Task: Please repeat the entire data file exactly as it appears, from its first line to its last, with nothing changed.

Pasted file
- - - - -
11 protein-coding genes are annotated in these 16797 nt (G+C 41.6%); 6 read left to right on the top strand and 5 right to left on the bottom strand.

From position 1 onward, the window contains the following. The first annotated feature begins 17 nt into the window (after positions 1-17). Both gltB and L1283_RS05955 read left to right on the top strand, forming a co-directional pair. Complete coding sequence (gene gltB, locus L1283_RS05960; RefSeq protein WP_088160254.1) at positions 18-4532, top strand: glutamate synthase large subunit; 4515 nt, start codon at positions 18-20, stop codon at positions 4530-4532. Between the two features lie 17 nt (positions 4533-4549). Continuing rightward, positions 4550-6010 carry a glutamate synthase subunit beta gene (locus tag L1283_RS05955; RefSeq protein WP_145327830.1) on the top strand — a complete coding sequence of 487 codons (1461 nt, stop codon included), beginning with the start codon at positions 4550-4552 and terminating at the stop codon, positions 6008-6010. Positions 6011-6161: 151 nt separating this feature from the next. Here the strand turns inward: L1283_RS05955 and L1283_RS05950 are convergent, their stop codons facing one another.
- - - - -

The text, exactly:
11 protein-coding genes are annotated in these 16797 nt (G+C 41.6%); 6 read left to right on the top strand and 5 right to left on the bottom strand.

From position 1 onward, the window contains the following. The first annotated feature begins 17 nt into the window (after positions 1-17). Both gltB and L1283_RS05955 read left to right on the top strand, forming a co-directional pair. Complete coding sequence (gene gltB, locus L1283_RS05960; RefSeq protein WP_088160254.1) at positions 18-4532, top strand: glutamate synthase large subunit; 4515 nt, start codon at positions 18-20, stop codon at positions 4530-4532. Between the two features lie 17 nt (positions 4533-4549). Continuing rightward, positions 4550-6010 carry a glutamate synthase subunit beta gene (locus tag L1283_RS05955; RefSeq protein WP_145327830.1) on the top strand — a complete coding sequence of 487 codons (1461 nt, stop codon included), beginning with the start codon at positions 4550-4552 and terminating at the stop codon, positions 6008-6010. Positions 6011-6161: 151 nt separating this feature from the next. Here the strand turns inward: L1283_RS05955 and L1283_RS05950 are convergent, their stop codons facing one another.